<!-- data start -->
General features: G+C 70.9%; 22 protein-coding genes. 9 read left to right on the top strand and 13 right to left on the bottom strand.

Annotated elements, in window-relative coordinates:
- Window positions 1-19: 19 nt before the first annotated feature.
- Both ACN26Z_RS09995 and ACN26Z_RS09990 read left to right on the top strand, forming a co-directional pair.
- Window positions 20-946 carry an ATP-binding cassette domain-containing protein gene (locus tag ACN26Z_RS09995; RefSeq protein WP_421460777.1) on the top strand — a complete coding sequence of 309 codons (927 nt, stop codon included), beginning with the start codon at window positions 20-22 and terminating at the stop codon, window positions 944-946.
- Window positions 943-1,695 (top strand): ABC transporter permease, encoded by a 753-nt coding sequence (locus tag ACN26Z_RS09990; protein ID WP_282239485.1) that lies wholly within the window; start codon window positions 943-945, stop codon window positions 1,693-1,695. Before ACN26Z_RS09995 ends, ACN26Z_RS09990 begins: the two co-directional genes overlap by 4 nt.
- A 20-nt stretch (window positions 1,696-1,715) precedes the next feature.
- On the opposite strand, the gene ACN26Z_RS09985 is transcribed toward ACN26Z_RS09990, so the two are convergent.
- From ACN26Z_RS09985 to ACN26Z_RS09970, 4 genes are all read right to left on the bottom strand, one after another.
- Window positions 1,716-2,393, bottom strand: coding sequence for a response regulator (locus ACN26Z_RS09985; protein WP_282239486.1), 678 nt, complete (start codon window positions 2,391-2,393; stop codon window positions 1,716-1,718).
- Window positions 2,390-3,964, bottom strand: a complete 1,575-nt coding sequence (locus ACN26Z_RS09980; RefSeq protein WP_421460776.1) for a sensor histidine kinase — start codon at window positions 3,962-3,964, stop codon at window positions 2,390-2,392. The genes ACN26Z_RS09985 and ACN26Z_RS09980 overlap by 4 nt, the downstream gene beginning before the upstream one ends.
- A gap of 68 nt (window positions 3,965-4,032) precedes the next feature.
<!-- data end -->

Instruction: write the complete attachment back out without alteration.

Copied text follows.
General features: G+C 70.9%; 22 protein-coding genes. 9 read left to right on the top strand and 13 right to left on the bottom strand.

Annotated elements, in window-relative coordinates:
- Window positions 1-19: 19 nt before the first annotated feature.
- Both ACN26Z_RS09995 and ACN26Z_RS09990 read left to right on the top strand, forming a co-directional pair.
- Window positions 20-946 carry an ATP-binding cassette domain-containing protein gene (locus tag ACN26Z_RS09995; RefSeq protein WP_421460777.1) on the top strand — a complete coding sequence of 309 codons (927 nt, stop codon included), beginning with the start codon at window positions 20-22 and terminating at the stop codon, window positions 944-946.
- Window positions 943-1,695 (top strand): ABC transporter permease, encoded by a 753-nt coding sequence (locus tag ACN26Z_RS09990; protein ID WP_282239485.1) that lies wholly within the window; start codon window positions 943-945, stop codon window positions 1,693-1,695. Before ACN26Z_RS09995 ends, ACN26Z_RS09990 begins: the two co-directional genes overlap by 4 nt.
- A 20-nt stretch (window positions 1,696-1,715) precedes the next feature.
- On the opposite strand, the gene ACN26Z_RS09985 is transcribed toward ACN26Z_RS09990, so the two are convergent.
- From ACN26Z_RS09985 to ACN26Z_RS09970, 4 genes are all read right to left on the bottom strand, one after another.
- Window positions 1,716-2,393, bottom strand: coding sequence for a response regulator (locus ACN26Z_RS09985; protein WP_282239486.1), 678 nt, complete (start codon window positions 2,391-2,393; stop codon window positions 1,716-1,718).
- Window positions 2,390-3,964, bottom strand: a complete 1,575-nt coding sequence (locus ACN26Z_RS09980; RefSeq protein WP_421460776.1) for a sensor histidine kinase — start codon at window positions 3,962-3,964, stop codon at window positions 2,390-2,392. The genes ACN26Z_RS09985 and ACN26Z_RS09980 overlap by 4 nt, the downstream gene beginning before the upstream one ends.
- A gap of 68 nt (window positions 3,965-4,032) precedes the next feature.